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Where is the starter solenoid on Yamaha Virago 700?

This is a discussion on Where is the starter solenoid on Yamaha Virago 700? within the Yamaha forums, part of the Manufacturers category; Help! I have a 1985 Yamaha Virago 700. I need to find the starter solenoid, or starter relay, for my ...


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Old 01-11-2009   #1
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Default Where is the starter solenoid on Yamaha Virago 700?

Help! I have a 1985 Yamaha Virago 700. I need to find the starter solenoid, or starter relay, for my motorcycle. Where is that located on my motorcycle?My motorcycle isn't starting -- the starter motor doesn't turn, although the headlight dims and the OIL light comes on when I push the starter button.
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Old 05-22-2012   #2
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Default Starter problems

Hi! Did you ever figure out what was going on? I have a 1985 Yamaha Virago with the exact same thing going on. I'd really really appreciate any information you can pass along!

Thanks!
Sarah
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Old 05-30-2012   #3
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Default Solution and instructions

I was able to resolve things, so here's how it goes, completely spelled out, for anyone else who has this issue.


Bike: 1985 Yamaha Virago, 700cc


Symptoms:
Bike won't start.
Headlight cuts out and oil light comes on when you try to start.
Doesn't even try to turn over.
Clicks once when you press the button, once when you release.


Where is the Starter Relay:
As you're looking at the bike from the right side, the starter relay is just to the right of the battery casing. You can look from by the cylinders toward that area and see two bits sticking out - posts with nuts on them. You can also just follow the thick black cable from the positive battery terminal and it goes to the relay. In addition to this cable, there is a striped (in my case green with white) wire that goes to the other post.


Testing the Relay:
You can test the relay while it's still connected using a tester, using the negative bit to the negative terminal of the battery, and the positive bit to the terminals of the relay. Test the relay while it sits, and when you press the starter button. On the one side (from the battery) it should go from 12 to 0, and the other should go from 0 to 12 (because it's sending out the power). Mine read right around 12 on the one side both times, and the other went from 4.9 to 2.9, which I don't understand. You can also test the relay once you've gotten it out, using an ohmeter. It should offer up resistance when you test it, but mine sat at 0.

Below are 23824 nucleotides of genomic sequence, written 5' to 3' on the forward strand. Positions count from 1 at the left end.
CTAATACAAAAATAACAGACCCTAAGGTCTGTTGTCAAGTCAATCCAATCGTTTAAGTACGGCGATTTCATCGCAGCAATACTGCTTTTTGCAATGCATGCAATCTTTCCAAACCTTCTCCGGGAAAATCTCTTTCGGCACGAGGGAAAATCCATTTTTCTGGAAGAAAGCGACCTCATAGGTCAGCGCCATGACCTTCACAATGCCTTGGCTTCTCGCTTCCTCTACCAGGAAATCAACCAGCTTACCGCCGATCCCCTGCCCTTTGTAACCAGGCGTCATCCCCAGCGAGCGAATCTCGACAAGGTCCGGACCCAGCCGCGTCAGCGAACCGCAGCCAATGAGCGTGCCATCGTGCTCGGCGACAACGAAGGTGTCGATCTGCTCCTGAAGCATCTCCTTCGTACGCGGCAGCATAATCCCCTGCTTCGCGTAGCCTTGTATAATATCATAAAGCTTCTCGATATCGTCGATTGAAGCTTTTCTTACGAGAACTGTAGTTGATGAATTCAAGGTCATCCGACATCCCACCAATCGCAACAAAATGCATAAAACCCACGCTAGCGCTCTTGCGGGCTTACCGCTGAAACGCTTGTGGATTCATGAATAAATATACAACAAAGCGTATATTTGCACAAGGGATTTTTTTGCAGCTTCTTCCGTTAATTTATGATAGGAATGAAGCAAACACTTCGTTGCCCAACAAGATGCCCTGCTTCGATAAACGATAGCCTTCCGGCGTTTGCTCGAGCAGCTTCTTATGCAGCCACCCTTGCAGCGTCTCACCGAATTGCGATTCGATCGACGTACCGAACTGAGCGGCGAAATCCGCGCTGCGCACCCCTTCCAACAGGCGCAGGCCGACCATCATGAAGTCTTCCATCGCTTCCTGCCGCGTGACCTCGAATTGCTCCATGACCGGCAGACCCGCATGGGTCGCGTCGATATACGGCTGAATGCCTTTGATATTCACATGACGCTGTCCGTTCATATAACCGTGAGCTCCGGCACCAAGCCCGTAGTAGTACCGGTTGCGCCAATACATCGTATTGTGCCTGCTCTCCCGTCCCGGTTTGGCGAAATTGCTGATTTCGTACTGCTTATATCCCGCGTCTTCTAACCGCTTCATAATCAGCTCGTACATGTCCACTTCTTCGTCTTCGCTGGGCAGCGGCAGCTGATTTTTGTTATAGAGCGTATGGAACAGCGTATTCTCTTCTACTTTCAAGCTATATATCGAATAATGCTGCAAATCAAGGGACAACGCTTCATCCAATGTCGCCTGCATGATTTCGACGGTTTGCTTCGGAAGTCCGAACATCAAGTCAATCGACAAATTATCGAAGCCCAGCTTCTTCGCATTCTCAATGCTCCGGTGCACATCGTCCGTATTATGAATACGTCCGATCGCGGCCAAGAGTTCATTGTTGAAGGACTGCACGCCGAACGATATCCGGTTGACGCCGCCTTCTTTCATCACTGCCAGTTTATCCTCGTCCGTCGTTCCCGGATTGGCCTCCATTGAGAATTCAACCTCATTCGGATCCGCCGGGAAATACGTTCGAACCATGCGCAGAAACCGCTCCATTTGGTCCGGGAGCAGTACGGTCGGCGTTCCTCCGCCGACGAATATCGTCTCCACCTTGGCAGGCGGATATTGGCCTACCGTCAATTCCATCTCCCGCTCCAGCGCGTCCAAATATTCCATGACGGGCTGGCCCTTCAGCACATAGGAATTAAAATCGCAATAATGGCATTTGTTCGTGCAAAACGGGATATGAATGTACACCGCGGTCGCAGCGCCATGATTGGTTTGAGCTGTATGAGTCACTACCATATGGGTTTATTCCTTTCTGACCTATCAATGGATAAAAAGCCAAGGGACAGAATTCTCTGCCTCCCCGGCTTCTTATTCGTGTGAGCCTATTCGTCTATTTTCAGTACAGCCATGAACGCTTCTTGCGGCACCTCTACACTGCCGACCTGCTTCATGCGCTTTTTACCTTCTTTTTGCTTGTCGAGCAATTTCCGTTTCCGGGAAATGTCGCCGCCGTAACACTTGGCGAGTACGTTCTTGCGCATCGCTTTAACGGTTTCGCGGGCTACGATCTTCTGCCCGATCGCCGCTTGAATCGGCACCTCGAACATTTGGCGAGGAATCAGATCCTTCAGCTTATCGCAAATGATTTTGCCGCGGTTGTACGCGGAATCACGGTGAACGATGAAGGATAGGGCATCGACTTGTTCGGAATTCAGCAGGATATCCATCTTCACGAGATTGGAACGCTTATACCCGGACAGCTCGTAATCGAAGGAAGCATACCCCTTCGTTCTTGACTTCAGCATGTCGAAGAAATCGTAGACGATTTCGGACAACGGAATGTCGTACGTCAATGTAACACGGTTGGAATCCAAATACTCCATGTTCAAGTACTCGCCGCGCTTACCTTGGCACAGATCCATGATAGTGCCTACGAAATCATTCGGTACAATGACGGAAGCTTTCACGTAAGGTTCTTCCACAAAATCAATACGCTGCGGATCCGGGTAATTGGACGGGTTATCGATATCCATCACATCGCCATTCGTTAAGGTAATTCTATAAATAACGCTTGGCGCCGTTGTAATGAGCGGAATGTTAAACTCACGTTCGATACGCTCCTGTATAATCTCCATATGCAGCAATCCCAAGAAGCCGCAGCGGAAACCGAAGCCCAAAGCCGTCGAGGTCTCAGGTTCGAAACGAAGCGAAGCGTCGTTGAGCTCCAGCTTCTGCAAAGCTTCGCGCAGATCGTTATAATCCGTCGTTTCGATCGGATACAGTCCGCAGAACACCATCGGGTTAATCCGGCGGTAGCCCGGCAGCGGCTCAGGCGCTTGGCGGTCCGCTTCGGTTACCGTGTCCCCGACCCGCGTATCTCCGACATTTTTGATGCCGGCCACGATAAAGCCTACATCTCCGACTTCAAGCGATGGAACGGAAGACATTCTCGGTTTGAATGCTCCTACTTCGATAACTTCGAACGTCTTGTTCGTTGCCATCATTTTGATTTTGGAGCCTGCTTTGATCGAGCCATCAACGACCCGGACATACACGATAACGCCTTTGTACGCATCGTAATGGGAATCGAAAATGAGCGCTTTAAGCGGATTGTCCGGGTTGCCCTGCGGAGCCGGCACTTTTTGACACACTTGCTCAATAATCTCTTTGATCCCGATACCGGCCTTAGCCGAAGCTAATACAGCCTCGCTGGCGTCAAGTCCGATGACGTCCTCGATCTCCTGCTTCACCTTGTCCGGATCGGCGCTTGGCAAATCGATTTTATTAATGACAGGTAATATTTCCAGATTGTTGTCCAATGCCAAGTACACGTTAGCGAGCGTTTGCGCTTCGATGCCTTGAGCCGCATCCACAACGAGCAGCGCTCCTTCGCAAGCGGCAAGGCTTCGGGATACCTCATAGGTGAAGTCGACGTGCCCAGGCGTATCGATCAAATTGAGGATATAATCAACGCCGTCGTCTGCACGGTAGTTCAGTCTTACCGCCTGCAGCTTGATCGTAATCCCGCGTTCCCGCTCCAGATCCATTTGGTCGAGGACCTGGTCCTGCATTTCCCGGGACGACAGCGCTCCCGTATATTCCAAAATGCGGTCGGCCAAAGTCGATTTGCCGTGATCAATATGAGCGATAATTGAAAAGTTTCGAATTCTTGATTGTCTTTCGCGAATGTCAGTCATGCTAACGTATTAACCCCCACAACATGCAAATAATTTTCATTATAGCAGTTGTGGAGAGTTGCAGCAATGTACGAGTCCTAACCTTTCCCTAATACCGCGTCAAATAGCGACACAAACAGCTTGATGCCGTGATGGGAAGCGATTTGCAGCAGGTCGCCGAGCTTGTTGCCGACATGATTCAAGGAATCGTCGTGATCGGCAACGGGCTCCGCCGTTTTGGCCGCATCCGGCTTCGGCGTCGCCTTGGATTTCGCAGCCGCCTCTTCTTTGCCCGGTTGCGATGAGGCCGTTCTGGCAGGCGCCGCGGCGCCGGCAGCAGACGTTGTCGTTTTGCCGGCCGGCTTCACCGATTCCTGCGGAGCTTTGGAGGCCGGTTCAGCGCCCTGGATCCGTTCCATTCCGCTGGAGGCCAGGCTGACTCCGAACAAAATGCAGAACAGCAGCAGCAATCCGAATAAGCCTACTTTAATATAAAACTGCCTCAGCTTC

Removing the Relay:
DISCONNECT THE BATTERY BEFORE YOU REMOVE THE RELAY. It doesn't matter if the bike is off, you WILL see sparks fly if you don't disconnect the battery first.

To remove the battery and relay, the tool you'll need will be 10mm. You'll also want to take the seat off, but for me that uses a hex wrench, I forget what size. I just keep it with my bike at all times.

Remove the battery and set it aside. Remove the casing the battery stays in as well; it was difficult for me, due to the parts sticking out on the bottom, but if you use a large flathead screwdriver as a ramp, it's much easier to get the bottom up over the frame.

Now you can get to the relay. You'll have to undo the nuts for the bracket it's in as well as for the relay itself, and you'll need to disconnect the cable that goes between the battery and the relay as well as the striped wire mentioned earlier. The second wire is small and should just come un-snapped. In my case, we just completely undid the cable that came from the positive battery terminal and kept it with the battery. The red cord from that just snaps in to another section under the seat.


Where to buy a new relay:
I ordered mine from Amazon.com: Starter Solenoid Relay Yamaha XV700 Virago 700 1984-1985: Automotive

Company named Caltric out in CA, shipped to NC. Said it'd be 3-5 business days, got it in one. Very impressed with them. One year warranty through Amazon, 3 month warranty with eBay (and a dollar more expensive).


Installation:
It's the same as removal, just in reverse. It was pretty simple.


Tip:
If you're like me and took everything apart before ordering the new relay, here's a trick to not lose any nuts, washers, or anything else while you wait for the new part - tape. Take some packing tape or whatever and tape the nuts and other small items to the piece they go with. If there's not something convenient to tape them to, tape them to a sheet of paper and write down what they go to next to where you've taped them. Keep everything together, and it'll make things easier when you're putting things back together.
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